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Truancy rates fall across Norfolk

PUBLISHED: 10:12 26 August 2010 | UPDATED: 11:57 16 September 2010

School attendance in Norfolk is improving, according to new figures which show drops in overall, authorised and unauthorised absence in the county's primary and secondary schools.

School attendance in Norfolk is improving, according to new figures which show drops in overall, authorised and unauthorised absence in the county's primary and secondary schools.

The figures come as Norfolk County Council celebrates record GCSE results - which education bosses said highlight the link between regular attendance and attainment.

Figures for the spring term show overall absence in primary school fell from 5.21pc in 2009 to 5.08pc in 2010 (0.13 percentage points). Nationally overall absence fell from 5.28pc to 5.22pc (0.6 percentage points).

In secondary schools Norfolk recorded a drop of 0.73 percentage points from 7.65 in 2009 to 6.92 in 2010. Nationally, attendance dropped by 0.5 percentage points from 7.15 to 6.65pc.

Reducing absence has been a priority for the county council and a range of measures are in place to tackle attendance issues, including support for parents and truancy sweeps.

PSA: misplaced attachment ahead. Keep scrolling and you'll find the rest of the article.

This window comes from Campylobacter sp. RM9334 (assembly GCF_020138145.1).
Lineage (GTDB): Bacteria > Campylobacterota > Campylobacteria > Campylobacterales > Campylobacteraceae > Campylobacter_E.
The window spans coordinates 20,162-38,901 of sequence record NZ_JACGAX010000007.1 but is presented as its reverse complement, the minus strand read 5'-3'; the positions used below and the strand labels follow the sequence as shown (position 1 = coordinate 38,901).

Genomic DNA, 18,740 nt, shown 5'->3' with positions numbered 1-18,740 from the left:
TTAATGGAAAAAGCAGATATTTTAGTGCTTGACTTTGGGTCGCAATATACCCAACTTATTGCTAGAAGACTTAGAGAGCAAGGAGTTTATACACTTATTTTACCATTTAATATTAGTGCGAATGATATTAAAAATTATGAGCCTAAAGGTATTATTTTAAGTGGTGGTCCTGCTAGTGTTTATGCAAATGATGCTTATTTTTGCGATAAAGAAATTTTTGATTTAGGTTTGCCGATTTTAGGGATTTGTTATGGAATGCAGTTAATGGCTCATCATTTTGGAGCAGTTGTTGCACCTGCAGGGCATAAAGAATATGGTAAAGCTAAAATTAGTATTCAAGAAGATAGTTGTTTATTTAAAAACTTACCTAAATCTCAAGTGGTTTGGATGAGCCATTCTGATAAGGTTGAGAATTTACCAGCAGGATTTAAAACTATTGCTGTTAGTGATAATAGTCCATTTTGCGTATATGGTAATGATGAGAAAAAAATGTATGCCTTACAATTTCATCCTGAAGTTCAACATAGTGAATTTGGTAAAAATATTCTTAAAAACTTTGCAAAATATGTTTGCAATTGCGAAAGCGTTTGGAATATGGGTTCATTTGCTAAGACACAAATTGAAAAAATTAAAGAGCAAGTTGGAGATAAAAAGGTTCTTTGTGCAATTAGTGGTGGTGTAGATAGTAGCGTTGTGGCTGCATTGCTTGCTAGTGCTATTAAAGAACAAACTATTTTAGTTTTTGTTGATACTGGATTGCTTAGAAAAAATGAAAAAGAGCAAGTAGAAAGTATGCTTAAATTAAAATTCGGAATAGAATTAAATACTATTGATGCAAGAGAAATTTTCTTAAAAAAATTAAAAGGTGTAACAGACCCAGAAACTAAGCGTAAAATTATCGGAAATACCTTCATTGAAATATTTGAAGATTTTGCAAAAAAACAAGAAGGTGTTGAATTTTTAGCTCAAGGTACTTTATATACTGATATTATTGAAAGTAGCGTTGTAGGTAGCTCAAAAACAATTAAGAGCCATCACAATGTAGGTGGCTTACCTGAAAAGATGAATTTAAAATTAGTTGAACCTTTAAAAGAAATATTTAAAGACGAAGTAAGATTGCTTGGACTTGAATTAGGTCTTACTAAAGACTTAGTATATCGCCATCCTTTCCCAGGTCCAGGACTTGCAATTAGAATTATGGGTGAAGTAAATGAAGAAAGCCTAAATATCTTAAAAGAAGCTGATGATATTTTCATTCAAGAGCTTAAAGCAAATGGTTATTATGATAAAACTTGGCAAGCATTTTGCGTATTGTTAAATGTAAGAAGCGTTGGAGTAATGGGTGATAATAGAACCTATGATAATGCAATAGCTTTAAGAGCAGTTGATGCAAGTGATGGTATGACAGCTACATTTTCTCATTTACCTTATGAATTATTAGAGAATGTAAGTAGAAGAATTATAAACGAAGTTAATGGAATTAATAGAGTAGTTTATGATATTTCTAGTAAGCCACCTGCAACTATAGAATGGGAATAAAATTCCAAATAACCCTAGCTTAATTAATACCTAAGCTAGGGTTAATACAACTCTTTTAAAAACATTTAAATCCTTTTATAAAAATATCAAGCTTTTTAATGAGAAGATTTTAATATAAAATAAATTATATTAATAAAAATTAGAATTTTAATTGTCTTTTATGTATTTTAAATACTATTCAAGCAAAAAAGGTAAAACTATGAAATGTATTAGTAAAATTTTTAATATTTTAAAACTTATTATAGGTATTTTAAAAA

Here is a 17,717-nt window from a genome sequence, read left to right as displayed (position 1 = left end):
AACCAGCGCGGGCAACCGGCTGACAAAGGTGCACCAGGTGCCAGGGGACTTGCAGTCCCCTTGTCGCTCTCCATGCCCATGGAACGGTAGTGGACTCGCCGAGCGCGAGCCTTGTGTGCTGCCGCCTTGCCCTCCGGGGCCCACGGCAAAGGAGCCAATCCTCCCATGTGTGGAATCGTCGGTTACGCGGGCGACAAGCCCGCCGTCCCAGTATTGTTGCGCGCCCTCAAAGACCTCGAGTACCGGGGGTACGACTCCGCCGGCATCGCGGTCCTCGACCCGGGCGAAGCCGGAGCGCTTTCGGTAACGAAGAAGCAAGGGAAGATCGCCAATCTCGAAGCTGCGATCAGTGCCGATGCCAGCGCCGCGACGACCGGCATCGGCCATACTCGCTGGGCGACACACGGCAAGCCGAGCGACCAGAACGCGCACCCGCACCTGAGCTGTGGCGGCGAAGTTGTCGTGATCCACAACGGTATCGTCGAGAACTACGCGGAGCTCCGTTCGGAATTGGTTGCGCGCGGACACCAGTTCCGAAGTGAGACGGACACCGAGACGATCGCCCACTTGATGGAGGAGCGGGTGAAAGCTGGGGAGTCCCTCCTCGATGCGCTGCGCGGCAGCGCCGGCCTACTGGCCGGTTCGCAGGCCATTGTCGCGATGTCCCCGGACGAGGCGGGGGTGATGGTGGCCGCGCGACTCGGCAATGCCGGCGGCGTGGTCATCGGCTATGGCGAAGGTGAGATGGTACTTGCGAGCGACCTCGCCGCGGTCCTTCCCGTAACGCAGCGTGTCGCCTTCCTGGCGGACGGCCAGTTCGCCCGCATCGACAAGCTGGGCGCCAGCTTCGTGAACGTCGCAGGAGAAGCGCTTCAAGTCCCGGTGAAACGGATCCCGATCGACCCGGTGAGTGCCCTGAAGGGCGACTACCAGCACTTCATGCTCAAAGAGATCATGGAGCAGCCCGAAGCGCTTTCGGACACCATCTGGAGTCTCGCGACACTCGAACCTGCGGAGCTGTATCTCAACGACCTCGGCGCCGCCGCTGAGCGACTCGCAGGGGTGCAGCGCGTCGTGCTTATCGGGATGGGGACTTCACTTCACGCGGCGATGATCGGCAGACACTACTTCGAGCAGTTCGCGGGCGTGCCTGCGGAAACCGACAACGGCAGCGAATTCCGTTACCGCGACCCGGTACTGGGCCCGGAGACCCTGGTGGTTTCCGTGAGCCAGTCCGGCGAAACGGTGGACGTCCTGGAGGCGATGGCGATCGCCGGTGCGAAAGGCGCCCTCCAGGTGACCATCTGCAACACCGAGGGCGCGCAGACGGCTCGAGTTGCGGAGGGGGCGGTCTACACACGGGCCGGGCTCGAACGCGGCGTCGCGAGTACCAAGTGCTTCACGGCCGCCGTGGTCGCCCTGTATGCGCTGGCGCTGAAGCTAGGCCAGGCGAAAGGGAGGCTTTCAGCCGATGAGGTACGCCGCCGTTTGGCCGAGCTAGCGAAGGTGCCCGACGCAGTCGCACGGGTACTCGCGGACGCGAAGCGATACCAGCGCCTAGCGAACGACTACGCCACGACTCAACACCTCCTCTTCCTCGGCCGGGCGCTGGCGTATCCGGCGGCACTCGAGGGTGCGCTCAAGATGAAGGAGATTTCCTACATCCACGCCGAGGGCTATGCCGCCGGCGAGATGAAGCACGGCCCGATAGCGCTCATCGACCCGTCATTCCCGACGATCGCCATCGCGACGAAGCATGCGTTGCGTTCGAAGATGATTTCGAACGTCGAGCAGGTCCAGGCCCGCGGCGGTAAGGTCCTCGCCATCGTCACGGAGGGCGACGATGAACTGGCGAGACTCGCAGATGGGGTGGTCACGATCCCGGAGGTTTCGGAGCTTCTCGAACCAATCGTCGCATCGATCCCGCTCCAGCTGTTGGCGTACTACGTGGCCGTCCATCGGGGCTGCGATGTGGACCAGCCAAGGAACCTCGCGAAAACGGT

The council also pursued 406 prosecutions relating to non-attendance, compared to 267 the previous year.

Alison Thomas, Norfolk County Council cabinet member for children's services, said: “We know that there is a link between regular attendance and achievement and it is no coincidence that we are seeing improvements at GCSE at the same time we are celebrating improvements in attendance.

“We are ambitious for all of Norfolk's young people and want them to have high aspirations and levels of achievement.

“To succeed, those who are registered at school need to attend regularly and, together with parents, teachers and the wider community, we need young people to recognise the value of education.

“It is encouraging to see that we are making progress and that levels of attendance are moving in the right direction.

“However, reducing absence remains a commitment and we must keep working hard to ensure our absence levels fall below the national average and keep falling.

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